Fighters of Syrian Democratic Forces ride atop an armoured vehicle after Raqqa was liberated from the Islamic State militants, in Raqqa, Syria.
(photo credit: ERIC DE CASTRO/ REUTERS)
RAQQA, Syria - The stench of rotting corpses rises from piles of rubble and destroyed buildings that line the streets of Syria's Raqqa, serving as a bitter reminder of the brutal battle for the recapture of the former Islamic State stronghold.
Islamic State declared a caliphate in 2014 and at the height of its power ruled over millions of people in parts of Syria and Iraq. The militant group had declared Raqqa the capital of its self-proclaimed state.
But the city was retaken by US-backed militias last October, after a four-month battle that left hundreds of civilians dead and most of its neighborhoods flattened.
Rescue workers say they are struggling to retrieve dozens of bodies still trapped under mounds of debris around the city.
“We are calling for more support, this support must include machinery which we need desperately in order to continue our work,” said Yaser Khamis, head of the First Responders Unit formed by the Raqqa Civil Council, set up to rebuild and govern the city.
In one building, rescuers were cutting through wires and lifting heavy slabs of concrete in search of corpses or body parts trapped underneath.
Hours later, workers said they were able to retrieve 20 bodies. But Khamis fears they are not working fast enough.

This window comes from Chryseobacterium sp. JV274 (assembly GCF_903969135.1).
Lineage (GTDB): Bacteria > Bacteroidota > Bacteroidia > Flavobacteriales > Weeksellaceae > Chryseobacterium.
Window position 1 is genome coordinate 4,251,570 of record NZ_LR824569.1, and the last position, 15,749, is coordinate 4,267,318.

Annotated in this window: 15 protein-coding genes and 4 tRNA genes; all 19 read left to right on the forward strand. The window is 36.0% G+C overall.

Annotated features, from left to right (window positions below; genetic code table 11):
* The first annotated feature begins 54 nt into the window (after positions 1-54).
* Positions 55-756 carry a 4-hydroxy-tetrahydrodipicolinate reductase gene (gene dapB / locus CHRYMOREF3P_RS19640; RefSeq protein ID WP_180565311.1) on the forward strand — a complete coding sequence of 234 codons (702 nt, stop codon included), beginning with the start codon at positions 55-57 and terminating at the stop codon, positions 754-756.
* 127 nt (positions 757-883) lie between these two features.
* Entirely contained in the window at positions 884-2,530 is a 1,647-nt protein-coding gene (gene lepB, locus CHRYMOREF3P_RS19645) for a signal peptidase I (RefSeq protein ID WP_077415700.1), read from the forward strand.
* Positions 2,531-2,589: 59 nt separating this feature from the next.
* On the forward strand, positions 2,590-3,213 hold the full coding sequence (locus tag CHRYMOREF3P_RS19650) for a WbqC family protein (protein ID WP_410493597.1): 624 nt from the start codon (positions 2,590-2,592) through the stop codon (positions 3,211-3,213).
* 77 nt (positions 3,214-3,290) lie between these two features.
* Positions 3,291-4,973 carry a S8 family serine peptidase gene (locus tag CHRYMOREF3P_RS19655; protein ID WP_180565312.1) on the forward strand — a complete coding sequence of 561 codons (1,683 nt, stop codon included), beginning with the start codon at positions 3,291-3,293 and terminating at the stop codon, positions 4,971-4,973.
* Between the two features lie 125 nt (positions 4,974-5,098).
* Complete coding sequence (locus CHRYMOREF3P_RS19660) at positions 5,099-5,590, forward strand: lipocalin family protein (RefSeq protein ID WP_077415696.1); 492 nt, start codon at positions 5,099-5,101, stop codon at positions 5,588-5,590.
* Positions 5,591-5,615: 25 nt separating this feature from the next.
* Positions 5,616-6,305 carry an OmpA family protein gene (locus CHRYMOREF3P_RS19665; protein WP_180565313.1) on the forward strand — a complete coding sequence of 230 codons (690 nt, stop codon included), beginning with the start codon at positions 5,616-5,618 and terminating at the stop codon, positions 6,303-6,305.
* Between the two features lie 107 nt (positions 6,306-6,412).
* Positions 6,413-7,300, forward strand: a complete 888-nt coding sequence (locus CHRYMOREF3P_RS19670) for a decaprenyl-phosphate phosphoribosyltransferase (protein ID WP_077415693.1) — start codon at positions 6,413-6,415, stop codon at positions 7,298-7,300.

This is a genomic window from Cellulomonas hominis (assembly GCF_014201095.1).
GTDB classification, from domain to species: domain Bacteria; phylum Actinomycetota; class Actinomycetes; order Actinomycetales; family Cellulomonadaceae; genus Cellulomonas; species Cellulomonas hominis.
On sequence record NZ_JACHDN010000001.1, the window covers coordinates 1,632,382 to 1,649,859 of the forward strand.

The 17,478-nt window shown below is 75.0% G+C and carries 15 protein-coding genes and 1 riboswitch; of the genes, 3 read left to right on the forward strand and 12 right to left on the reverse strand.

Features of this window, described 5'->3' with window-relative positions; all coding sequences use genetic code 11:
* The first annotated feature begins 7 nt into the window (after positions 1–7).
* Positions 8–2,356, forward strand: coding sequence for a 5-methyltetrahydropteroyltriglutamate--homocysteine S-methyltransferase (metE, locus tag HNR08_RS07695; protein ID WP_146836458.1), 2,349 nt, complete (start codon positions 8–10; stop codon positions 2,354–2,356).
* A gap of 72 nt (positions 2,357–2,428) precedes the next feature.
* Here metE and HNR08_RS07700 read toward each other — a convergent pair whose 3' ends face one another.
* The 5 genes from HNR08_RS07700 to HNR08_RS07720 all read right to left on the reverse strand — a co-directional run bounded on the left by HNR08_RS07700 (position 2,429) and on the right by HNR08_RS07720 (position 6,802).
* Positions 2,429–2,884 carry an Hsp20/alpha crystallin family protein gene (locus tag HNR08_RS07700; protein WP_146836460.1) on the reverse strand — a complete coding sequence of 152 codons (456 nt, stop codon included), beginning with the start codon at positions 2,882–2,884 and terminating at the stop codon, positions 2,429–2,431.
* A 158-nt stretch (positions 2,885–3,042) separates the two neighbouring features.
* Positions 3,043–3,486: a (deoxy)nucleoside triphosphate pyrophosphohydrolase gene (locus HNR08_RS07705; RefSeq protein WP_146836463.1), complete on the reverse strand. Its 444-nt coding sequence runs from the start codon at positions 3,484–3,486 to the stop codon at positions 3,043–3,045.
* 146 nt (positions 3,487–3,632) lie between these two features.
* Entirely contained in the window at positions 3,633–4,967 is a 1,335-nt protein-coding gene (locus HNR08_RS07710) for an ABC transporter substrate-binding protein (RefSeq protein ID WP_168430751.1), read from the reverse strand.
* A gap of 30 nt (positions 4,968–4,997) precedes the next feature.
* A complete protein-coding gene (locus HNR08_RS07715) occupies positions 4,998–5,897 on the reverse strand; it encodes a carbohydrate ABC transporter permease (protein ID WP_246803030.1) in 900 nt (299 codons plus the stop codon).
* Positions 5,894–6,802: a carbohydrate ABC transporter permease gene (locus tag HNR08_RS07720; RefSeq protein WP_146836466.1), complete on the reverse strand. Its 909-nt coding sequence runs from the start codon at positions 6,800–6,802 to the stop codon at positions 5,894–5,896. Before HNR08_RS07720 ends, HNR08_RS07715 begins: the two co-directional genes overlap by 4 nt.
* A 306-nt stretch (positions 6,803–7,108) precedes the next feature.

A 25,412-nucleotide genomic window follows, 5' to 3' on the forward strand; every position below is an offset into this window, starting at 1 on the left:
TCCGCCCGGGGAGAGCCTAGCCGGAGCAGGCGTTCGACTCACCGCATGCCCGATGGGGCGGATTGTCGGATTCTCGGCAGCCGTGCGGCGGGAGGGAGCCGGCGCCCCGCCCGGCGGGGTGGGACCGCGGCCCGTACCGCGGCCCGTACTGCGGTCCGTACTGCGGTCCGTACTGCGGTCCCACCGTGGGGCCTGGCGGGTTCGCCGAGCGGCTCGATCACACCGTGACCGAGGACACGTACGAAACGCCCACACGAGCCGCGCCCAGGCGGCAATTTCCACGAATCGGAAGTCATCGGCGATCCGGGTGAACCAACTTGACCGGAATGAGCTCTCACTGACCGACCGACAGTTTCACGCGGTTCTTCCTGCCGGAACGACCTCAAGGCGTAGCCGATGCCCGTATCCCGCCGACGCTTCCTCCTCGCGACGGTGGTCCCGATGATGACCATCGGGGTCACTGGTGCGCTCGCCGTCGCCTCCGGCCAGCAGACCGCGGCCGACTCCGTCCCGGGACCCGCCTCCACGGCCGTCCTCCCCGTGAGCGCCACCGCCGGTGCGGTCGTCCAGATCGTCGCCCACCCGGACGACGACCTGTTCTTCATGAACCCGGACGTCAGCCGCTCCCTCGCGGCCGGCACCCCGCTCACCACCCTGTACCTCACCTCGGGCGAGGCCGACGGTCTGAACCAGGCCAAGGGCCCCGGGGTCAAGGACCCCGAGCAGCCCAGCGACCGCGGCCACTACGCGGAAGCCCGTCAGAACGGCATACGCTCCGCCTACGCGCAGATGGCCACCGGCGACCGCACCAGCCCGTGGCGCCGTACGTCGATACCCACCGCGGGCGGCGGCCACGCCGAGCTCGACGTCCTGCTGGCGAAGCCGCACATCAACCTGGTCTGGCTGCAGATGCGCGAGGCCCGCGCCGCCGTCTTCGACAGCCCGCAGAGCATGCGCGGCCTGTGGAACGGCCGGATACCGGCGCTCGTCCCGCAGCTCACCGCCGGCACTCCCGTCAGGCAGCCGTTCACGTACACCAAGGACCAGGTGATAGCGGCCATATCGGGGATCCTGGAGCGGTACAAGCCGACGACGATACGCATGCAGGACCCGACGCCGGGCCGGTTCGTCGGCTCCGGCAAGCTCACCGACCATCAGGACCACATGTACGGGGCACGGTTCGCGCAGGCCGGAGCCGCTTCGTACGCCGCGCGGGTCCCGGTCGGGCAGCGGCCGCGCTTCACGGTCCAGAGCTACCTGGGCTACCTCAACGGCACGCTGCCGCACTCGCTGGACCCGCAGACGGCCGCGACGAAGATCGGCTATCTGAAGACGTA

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“The danger alarms are beginning to sound in this area, diseases and epidemics are starting to spread,” he said. “We currently have more than 114 requests for digging and exhumation of bodies.”
According to a 2009 World Health Organization report, there is no clear evidence that links corpses to the spread of epidemic diseases. However, rescuers who routinely handle dead bodies risk contracting tuberculosis and gastrointestinal infections, as well as potential effects on mental health.
Since starting their operations, the First Responders Unit say they have exhumed more than 500 corpses. Forensic pathologists examine the bodies and try to identify them.
“We check the body, its general condition, whether it is male or female, child or elder. We look at body parts, some rotting,” said Dr Abu Ibrahim.
But most remain unidentified and are buried in a special graveyard near the city.
Rebuilding and restoring the city, which was once home to more than 200,000 people, is proving to be a monumental task.
During a recent visit to the town, Syria country director for the United Nations World Food Program, Jakob Kern, estimated that "two thirds" of Raqqa had been destroyed in fighting.
The Raqqa Civil Council has said it will take 5.3 billion Syrian lira (about $10 million) a year to restore power and water supplies, roads and schools.
The United States backed the campaign to drive Islamic State from Raqqa, and in February said it would invest money in "stabilization" efforts there.
But last month, US President Donald Trump decided to freeze more than $200 million for recovery efforts in Syria while Washington reassessed its role in the conflict, administration officials said.
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